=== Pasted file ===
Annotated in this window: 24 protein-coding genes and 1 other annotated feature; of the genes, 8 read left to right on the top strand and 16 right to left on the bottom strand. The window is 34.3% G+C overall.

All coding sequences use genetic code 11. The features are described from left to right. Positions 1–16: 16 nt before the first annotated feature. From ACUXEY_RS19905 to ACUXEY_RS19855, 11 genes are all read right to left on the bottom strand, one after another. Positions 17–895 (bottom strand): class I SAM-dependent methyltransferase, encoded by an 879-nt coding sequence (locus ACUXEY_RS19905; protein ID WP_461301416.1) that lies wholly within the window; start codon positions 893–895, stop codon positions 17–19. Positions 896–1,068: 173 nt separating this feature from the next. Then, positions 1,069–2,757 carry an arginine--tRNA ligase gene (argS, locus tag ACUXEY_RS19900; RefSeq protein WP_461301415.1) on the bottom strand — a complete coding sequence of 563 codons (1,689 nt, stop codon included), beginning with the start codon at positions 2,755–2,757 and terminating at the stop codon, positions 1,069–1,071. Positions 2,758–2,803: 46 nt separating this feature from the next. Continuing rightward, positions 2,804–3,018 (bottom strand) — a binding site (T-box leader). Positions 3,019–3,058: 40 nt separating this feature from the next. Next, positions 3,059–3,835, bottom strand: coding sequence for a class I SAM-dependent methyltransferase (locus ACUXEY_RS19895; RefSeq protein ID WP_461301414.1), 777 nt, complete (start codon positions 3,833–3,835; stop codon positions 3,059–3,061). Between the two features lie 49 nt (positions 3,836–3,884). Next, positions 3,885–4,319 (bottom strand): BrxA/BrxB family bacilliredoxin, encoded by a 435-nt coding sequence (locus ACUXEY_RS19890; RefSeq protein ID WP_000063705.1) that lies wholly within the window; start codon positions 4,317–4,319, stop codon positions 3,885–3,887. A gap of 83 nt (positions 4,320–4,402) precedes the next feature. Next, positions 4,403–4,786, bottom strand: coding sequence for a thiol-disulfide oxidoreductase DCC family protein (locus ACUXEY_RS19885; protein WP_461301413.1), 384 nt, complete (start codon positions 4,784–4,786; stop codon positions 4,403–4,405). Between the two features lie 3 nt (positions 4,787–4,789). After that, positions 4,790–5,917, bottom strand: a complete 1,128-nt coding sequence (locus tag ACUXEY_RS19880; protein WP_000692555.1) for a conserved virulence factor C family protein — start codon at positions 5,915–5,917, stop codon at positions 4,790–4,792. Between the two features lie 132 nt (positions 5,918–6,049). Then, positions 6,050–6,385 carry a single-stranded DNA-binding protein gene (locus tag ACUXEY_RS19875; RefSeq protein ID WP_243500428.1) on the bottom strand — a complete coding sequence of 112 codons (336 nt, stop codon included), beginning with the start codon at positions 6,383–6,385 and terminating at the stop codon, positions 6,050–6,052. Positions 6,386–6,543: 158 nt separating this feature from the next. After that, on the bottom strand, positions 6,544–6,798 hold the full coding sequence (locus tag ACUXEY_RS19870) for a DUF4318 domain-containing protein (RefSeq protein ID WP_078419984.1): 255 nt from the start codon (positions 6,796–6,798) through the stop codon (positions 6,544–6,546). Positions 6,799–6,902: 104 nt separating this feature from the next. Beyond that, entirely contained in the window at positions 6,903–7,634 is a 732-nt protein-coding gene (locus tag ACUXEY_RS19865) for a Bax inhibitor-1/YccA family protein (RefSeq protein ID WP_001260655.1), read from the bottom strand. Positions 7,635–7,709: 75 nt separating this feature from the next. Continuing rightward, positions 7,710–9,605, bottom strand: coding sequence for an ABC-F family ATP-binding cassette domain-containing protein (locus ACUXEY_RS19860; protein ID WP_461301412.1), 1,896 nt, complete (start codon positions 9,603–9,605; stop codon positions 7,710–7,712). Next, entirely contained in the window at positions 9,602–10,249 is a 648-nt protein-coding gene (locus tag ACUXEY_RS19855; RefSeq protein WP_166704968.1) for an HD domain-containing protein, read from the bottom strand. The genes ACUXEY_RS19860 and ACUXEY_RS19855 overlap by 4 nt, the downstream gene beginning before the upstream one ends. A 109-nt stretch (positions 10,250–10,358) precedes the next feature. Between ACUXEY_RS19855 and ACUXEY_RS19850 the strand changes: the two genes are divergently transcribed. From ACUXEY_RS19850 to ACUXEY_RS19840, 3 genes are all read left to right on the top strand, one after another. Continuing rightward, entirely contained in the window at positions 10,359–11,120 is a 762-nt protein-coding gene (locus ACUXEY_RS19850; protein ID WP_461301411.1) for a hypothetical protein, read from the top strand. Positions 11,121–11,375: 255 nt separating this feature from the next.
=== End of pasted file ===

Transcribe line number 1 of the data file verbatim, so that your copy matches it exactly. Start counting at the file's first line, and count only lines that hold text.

Annotated in this window: 24 protein-coding genes and 1 other annotated feature; of the genes, 8 read left to right on the top strand and 16 right to left on the bottom strand. The window is 34.3% G+C overall.